80s, 90s, Amusement Parks, Attractions, Blog — August 11, 2014 11:48 am

EPCOT Center’s Horizons

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In the early 1980s, people were optimistic about the future.  The generation who grew up watching the moon landing were infiltrating the workforce, bringing with them a wave of hope and a new dream for the future.  This is, at least, the general vibe that Disney World’s EPCOT Center projected when it opened in 1982.

horizons-spaceshipearth_001Depicted is Spaceship Earth, the iconic structure of EPCOT.
Photo credit: bdesham/Wikipedia

Unlike the predecessor park, Magic Kingdom, EPCOT was not filled with cartoon characters or goofy adventure rides.  Instead, most of the attractions had some connection to science, history, communication, geography, and all around an educational theme.  The park was essentially split into two areas:  World Showcase, a dedicated world’s fair display of eleven countries, and Future World, that looking-forward zone of the park with architecture that would feel at home on a space station.

Future World was split into several zones, such as The Living Seas and World of Motion, each represented by a themed set of icons.  One of these areas, opened exactly one year after the park launched, was known as Horizons.

The music of Horizons played in the entryway.

Walking in that direction of the park felt like a step toward the future.  Guests were treated to a building that felt like a spaceship.  Inside, an over-the-top theme song with reinforced as positive message to park goers (“If we can dream it, then we can do it”).  Beyond that, passengers hopped aboard omnimover vehicles that did not make a complete stop.  The experience of boarding a moving car was already a great start to the entertainment ahead.

horizons-building_0013, 2, 1… blast off!

Horizons was a dark ride that explored people’s projection of the future throughout time, starting with the Jules Verne vision.  Throughout the animatronic tour, a conversation about the future played from the speakers in each individual car.  The dialogue was both thought-provoking and incredibly campy.

horizons-julesvern_001An early vision of the future.

Riders experienced what the world of tomorrow may be like.  Futuristic homes were on display in the city, space, and under the ocean.  Immersion was key to the success of Horizons.  During a section featuring futuristic fruit growth, passengers were treated to the scent of fresh oranges.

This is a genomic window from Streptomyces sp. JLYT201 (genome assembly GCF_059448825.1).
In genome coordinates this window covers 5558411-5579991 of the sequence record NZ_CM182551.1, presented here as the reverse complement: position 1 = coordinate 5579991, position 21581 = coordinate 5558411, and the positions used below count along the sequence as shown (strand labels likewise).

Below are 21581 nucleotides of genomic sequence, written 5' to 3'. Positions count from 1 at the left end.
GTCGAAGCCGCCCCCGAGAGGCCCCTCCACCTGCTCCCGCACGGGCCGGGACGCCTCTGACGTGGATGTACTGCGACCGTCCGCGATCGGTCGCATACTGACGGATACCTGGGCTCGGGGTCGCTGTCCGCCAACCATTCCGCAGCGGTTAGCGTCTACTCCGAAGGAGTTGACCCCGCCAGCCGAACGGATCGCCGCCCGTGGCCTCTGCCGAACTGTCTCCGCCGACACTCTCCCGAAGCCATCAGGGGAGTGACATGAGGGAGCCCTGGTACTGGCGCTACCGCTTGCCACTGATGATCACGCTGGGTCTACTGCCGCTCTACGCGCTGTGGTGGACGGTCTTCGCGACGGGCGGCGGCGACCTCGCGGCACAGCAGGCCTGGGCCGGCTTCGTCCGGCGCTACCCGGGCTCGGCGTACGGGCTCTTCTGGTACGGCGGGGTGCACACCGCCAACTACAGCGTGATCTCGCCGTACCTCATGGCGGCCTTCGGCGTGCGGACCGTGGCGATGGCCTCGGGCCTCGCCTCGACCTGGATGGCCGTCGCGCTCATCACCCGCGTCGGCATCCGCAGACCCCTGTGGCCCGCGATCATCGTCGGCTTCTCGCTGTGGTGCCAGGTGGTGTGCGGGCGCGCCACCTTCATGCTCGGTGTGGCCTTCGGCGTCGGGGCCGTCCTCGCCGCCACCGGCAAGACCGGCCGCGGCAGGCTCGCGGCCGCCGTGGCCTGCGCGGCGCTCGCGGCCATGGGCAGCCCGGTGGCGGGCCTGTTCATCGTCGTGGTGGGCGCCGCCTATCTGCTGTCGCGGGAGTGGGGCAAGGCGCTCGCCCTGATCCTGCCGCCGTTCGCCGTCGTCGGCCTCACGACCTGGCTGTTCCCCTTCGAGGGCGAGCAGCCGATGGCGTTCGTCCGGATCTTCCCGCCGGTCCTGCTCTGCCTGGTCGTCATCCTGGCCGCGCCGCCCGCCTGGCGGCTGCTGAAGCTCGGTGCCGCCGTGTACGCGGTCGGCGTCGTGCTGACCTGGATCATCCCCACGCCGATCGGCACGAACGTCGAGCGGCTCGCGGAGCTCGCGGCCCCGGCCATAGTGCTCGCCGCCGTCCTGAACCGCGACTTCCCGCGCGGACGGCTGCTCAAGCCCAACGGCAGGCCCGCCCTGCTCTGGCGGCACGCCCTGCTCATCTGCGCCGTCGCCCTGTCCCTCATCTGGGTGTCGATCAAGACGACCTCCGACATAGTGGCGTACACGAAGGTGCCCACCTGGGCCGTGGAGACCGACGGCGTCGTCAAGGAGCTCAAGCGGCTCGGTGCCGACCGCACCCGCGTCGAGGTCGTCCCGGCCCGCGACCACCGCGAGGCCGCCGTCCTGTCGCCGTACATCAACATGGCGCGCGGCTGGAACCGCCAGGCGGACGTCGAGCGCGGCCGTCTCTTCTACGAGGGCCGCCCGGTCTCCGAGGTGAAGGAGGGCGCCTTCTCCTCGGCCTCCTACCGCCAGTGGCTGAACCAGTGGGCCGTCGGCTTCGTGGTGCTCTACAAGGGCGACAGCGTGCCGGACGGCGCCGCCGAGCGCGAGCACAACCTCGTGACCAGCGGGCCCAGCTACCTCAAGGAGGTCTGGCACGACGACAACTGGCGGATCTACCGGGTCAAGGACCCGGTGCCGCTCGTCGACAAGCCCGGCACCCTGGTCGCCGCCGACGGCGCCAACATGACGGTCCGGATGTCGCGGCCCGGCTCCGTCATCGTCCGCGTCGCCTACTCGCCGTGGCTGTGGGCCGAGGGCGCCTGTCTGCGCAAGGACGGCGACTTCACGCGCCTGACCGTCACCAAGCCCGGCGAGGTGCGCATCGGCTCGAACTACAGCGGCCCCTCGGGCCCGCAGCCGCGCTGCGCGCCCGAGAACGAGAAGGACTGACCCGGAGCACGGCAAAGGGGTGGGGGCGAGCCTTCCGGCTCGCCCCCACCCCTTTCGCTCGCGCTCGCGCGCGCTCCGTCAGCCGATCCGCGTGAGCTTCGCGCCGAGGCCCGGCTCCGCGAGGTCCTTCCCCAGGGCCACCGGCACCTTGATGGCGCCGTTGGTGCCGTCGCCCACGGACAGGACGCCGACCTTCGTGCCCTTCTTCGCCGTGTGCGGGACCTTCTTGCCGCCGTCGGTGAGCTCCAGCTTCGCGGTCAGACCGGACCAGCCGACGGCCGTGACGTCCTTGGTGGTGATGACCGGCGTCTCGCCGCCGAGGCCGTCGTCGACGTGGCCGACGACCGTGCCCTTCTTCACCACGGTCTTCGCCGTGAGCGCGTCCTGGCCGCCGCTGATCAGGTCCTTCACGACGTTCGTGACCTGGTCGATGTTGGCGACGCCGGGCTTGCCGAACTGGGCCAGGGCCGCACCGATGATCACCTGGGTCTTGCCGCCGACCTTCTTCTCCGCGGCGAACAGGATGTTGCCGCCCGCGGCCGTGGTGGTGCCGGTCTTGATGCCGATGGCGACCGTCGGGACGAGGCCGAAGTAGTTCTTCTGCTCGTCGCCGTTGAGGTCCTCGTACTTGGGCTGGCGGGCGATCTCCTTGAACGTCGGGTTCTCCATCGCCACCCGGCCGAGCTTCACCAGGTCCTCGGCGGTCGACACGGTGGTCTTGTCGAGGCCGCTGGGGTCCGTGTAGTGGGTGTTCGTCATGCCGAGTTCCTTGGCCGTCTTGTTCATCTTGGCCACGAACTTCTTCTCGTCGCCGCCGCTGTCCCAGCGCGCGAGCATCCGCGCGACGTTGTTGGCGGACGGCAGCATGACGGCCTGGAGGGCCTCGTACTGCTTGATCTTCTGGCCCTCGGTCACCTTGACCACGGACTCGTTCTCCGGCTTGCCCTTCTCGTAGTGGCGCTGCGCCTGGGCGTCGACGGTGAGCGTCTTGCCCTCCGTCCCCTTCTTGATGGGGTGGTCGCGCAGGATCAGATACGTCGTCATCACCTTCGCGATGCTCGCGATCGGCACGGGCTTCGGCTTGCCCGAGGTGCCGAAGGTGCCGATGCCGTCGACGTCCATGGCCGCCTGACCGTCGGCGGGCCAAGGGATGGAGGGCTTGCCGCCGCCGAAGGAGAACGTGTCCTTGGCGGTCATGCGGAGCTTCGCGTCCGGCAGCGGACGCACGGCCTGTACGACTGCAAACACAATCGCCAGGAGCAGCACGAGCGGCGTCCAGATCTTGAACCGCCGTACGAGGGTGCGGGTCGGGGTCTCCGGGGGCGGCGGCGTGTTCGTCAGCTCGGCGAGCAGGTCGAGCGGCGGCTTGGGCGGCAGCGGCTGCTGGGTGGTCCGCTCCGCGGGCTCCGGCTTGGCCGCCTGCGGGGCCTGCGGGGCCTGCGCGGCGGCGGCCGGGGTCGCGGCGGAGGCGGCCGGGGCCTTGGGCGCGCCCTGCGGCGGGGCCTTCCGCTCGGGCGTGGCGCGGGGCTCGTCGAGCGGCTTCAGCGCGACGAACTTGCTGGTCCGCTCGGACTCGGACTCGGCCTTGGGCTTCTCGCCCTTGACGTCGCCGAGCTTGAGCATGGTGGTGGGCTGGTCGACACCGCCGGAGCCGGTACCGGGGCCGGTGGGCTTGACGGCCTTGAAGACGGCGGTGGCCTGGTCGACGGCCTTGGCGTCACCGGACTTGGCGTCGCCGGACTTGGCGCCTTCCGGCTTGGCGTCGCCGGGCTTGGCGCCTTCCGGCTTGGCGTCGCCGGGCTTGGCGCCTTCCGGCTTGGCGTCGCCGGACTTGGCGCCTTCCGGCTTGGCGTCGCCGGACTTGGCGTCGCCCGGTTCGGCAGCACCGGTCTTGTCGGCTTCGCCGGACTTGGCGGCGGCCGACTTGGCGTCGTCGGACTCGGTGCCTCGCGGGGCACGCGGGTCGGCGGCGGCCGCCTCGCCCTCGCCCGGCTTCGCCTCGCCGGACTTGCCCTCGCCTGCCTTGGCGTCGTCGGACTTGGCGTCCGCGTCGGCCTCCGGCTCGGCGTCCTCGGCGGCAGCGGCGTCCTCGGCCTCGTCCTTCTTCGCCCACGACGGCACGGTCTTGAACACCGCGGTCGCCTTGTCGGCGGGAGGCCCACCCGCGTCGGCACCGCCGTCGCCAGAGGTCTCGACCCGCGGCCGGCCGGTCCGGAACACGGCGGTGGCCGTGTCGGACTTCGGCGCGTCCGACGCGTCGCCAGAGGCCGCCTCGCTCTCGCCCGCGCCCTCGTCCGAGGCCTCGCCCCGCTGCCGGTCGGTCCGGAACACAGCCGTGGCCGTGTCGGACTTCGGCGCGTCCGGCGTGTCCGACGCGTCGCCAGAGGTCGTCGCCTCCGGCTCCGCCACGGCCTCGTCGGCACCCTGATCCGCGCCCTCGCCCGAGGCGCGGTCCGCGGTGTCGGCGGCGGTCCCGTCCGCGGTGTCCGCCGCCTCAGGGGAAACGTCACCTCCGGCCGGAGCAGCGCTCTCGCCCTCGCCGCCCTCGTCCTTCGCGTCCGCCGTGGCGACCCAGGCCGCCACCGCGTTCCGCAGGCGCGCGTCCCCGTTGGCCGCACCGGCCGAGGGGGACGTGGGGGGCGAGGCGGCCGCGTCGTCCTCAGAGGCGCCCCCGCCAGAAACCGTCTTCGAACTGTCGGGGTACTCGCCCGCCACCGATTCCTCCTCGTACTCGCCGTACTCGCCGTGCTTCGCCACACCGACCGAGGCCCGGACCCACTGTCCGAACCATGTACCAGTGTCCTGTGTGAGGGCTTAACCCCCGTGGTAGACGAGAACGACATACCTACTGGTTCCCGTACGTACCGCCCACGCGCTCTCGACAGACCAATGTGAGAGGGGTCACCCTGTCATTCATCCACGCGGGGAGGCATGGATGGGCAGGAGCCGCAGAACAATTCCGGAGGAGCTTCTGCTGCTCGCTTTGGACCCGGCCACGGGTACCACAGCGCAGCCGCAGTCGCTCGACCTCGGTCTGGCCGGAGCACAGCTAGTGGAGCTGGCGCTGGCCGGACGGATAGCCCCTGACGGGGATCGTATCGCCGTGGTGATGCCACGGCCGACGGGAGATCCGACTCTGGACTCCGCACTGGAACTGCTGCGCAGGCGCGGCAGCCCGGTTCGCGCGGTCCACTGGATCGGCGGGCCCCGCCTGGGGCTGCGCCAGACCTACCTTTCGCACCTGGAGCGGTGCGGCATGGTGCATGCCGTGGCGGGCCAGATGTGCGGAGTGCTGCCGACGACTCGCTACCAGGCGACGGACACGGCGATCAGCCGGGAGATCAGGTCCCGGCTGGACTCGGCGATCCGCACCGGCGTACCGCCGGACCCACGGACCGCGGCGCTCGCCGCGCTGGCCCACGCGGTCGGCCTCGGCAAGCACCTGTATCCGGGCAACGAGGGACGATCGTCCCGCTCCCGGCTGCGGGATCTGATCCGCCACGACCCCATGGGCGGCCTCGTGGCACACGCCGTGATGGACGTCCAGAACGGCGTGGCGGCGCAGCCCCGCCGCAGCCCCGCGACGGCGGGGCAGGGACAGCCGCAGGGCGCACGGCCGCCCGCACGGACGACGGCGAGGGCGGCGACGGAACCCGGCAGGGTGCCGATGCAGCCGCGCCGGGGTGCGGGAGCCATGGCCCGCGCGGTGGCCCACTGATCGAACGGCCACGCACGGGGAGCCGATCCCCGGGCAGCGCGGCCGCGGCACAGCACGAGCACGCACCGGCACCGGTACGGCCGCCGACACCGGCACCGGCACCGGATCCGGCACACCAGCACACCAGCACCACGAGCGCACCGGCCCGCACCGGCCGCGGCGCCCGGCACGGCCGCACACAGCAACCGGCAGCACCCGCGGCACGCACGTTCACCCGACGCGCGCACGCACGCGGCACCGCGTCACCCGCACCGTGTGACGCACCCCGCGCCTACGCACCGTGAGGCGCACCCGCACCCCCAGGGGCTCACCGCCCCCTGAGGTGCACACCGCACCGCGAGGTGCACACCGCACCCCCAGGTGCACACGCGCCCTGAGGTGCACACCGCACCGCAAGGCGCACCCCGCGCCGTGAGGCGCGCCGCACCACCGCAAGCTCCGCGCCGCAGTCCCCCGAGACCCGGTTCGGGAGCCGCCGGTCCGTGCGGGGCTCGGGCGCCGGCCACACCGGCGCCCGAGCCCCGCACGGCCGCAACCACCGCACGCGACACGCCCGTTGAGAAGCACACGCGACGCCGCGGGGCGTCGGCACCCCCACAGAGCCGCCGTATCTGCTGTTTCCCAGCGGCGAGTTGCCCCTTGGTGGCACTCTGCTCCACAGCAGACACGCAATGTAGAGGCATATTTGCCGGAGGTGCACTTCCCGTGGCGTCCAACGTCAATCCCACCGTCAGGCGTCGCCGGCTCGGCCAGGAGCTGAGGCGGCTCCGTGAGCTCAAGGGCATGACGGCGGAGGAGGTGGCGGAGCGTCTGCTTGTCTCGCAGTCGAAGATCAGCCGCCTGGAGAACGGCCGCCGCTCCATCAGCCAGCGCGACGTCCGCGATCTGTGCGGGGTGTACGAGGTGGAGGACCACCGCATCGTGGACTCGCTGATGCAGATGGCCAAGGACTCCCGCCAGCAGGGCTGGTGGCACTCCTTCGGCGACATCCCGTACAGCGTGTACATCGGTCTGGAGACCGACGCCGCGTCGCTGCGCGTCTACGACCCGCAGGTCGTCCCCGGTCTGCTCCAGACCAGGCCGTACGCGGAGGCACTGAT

horizons-home_001Holographic television and a lighted instrument of some sort were depicted to be part of the commonplace living room in the future.

Perhaps, though, the most innovative feature of Horizons was the ability for riders to choose their own ending.  Buttons in the moving vehicle represented the choices of the Sea Castle research base, the space station Brava centauri, or Mesa Verde which represented farmlands of the desert.  After making a selection, the omnimover cars became motion simulators through the riders’ choice.  The Mesa Verde scene was an incredibly expensive undertaking miniature model construction.

Leaving the ride, one couldn’t help but consider the future.  Would these depictions come true?  Would we really have robots that cleaned up after our cats?  As one final touch that added to the experience, departing guests passed a gargantuan mural depicting the world of tomorrow.

horizons-mural_001A breathtaking mural showing the progress of civilization’s innovation.

Despite a development cost of $60 million, Horizons was permanently closed in 1999 to make way for a new ride and a changing approach to theme of EPCOT.  The somewhat-educational theme has dwindled over the years, cartoon characters are making their way into the park, and the future is now.  However far in the past it feels, Horizons was a much loved attraction by a loyal fan base who will never forget the smell of oranges.

horizons-oranges_001Orange groves of the future could be grown with new techniques.

How about you?  Did you ever experience Horizons?  Share your story in the comments!


  • I worked on the Horizons project with Davy Jones. We did preliminary design and model work at the Universal Heartland shop, and then built the motion control miniature sets in an aircraft hanger at Burbank Airport.
    I was involved with the miniature landscaping. I designed and created hundreds of miniature cacti and brush and trees for the desert set, as well as detailing the underwater set.
    ~Willy Whitten

  • demandingzumba Thanks for sharing!  We’d love to hear more about your Horizons experience.
    The desert scene was a fun ending to the ride.

  • Thank you for your reply!

    Well I have pictures of some stuff that is in 35mm and in storage at this time. I have kept “daily reminders” and other journals throughout my entire career, so I can probably piece together a little more substantial account of the Horizons project.I am just now up on a new computer system and workstation. I am yet to get a scanner. When I do that, I will be digging through my storage unit for images to scan into this new system. I will keep you in mind and at least send some of that imagery.

  • demandingzumba That would be fantastic!  Looking forward to any information you can share on Horizons.

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